“I must say, my children have taught me all the worthwhile things that I’ve learned. Everything that’s of value ultimately I’ve learned by watching them, being told things by them, learning how to behave towards children – or trying to. It’s a fantastical, mystical, amazingly rewarding experience. And if you behave well, kindly, patiently, intelligently unpatronisingly towards your children they give you so much back; they give you forty times more than you give them in terms of attention, of love.”
These aren’t my words, they were in conversation with John LLoyd and it was at this point the interviewer replied with these
“They haven’t yet reached that horrid age where if you mention a poem they go, ‘Poetry’s sad. Get a life.’ ” My son responds to me in a very similar vein, on a daily basis.
I had been listening to Radio 4 this morning, and John LLoyd was sharing some of his life experience with the listener on Desert Island Discs. I love that programme and it is my ambition to interview Kirsty who presents it currently. Anyway, John Lloyd was unknown to me, but I have unwittingly been aware
of some of his work as his career has been in producing radio and television. Listening to him was a joy, as he affirmed much of my own position philosophically:
“Nobody has any working philosophy for life. It obsesses me, this. If your lawnmower doesn’t work you either take it to someone who can fixit, you fix it yourself or buy a new one. The same with an aeroplane.You wouldn’t get in an aeroplane that only had one wing. But when i tcomes to human nature, people just accept their faults: “Well, I fucked up my marriage, I can’t talk to my kids, my dad hates me. But I am the way that I am. I’m greedy, selfish, fearful, lazy, spiteful – and you can’t change human nature.” Why don’t they decide, “Well, what’s wrong here? That road rage stuff I do every single fucking morning just makes me feel unhappy and tense” – why don’t they get rid of it? With marriage, after the honeymoon period, everyone starts yakking on about how they’ve married a lunatic, a slattern, a drunk or whatever, and they just moan on and on and making excuses for themselves. They’re always looking outwards and see how wrong everything else is, but if they fix themselves first, the problems start to go away. I can’t control the world. “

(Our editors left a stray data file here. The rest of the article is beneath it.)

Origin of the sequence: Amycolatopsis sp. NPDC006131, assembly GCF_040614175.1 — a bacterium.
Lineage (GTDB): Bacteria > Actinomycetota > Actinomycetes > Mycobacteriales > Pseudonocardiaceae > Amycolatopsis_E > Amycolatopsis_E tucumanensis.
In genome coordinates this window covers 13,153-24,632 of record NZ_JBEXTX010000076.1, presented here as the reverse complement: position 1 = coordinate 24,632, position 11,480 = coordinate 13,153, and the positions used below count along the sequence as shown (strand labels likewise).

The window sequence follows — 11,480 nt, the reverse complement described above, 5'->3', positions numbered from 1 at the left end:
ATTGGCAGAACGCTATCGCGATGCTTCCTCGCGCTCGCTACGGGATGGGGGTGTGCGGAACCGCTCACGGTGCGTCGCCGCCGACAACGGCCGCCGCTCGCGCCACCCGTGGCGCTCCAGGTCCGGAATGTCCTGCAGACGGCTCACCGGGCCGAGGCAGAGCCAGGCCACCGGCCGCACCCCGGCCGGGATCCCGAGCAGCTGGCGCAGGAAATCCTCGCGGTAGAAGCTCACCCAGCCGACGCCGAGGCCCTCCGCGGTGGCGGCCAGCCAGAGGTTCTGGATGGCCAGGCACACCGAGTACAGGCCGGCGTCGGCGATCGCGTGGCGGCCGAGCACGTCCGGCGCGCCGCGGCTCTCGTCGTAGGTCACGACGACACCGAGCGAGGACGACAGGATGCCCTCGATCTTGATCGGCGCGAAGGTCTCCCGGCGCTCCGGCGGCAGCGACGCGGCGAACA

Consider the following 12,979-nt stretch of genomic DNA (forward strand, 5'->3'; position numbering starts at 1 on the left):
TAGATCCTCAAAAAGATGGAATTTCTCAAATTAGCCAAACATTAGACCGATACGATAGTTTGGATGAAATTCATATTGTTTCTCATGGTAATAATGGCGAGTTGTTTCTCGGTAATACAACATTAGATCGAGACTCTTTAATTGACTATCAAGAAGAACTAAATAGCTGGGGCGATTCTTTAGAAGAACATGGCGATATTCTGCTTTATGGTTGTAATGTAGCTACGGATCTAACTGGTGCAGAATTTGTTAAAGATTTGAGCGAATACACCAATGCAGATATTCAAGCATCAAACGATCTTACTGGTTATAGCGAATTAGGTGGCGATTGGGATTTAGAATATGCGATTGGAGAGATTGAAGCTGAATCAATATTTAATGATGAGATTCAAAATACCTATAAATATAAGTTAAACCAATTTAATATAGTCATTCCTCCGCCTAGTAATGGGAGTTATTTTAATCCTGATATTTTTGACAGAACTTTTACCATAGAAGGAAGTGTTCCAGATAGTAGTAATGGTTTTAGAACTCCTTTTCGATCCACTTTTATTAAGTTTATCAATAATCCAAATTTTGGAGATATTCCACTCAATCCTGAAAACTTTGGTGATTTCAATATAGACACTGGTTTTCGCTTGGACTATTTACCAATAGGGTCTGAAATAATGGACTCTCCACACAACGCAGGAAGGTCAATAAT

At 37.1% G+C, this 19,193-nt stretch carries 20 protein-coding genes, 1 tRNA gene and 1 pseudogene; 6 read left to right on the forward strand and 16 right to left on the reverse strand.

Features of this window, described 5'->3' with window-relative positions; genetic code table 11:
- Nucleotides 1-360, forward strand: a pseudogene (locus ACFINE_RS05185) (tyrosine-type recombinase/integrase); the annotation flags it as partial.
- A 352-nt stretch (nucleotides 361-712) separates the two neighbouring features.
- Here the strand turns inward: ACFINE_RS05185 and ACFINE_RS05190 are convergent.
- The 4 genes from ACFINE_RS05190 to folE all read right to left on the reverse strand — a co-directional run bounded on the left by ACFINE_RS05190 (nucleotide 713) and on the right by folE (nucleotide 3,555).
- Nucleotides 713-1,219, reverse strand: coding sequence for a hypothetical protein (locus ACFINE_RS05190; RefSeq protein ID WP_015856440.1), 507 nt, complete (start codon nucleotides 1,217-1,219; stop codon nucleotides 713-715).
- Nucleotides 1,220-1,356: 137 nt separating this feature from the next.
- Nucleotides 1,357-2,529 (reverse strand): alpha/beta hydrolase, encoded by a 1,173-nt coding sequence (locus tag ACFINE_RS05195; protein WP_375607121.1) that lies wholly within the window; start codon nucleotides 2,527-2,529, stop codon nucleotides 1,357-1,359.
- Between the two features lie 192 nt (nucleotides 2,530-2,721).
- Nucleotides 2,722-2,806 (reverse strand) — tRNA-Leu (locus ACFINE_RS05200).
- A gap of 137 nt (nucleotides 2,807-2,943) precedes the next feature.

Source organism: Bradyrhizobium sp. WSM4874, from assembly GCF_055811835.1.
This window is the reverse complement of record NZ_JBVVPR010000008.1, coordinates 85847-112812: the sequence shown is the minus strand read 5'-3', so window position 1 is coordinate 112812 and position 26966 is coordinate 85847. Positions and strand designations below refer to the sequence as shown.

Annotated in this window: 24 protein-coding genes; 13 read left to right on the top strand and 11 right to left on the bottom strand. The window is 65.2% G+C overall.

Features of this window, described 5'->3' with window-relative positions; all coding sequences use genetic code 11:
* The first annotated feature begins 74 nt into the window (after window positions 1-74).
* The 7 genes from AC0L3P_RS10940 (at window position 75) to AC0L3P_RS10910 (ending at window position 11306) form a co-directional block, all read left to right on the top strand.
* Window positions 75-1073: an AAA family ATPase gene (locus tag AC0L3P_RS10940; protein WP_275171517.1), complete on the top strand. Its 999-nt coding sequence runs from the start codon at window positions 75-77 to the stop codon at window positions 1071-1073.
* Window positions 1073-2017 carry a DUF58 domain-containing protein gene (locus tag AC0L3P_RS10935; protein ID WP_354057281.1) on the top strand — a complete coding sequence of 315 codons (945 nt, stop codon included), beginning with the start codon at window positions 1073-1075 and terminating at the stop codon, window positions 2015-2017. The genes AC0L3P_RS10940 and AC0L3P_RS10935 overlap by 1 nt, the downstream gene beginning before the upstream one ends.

After experiencing clinical depression, John chose to read his way out of the deep well of meaningless he had fallen in to. He read psychology, religion, history, every field of human interest, and a consequence of that reading led him to his subsequent success inproducing a television series Q.I. It also led him to the epiphany of ‘ Eat, drink, and be merry, because tomorrow we die.’
I found further insight from him by reading an article from 2005 (The Idler) in which he reported that ;
“Jonathan Swift said, ‘May you live everyday of your life,’ and that’s important. Anyway, this article about what he thought the meaning of life was inspired more letters to the Telegraph than any other subject and a few days later a double page was given over to readers’ response. Amongst these insightful, truthful and touching stories was a letter from one guy who wrote that he too had looked for the meaning of life. He had studied religions, science, philosophy, name it, and his conclusion about life was the one question – “Why?” and only one answer:“To love.”
I know that I bang on and on about this stuff, but it is because IT IS IMPORTANT!!!
Here’s some more of John Lloyds wisdom, I have found a new hero!
“What education should be about is endless curiosity about the nature of the world. I’d make Philosophy and Human Behaviour acompulsory subject. I wouldn’t bother to teach History; I think it’s pointless. History is just the record of human crime. It’s battles anmurders and pogroms, but there’s a secret history and that’s the record of human goodness. The little acts of kindness aren’t recorded anywhere. Little deeds of altruism: The lady in the baker’s shop who runs after you saying, ‘Here you left a fiver on the counter.’ That sort of thing is never recorded, but that’s what actually keeps the world going.”
I am that lady in the baker’s shop, and so are you. Little acts of kindness. Rock on John Lloyd.
Thanks to BBC Radio 4 for creating Desert Island Discs, and for interviewing John Lloyd.
Thanks to The Idler magazine which has a very interesting conversation here;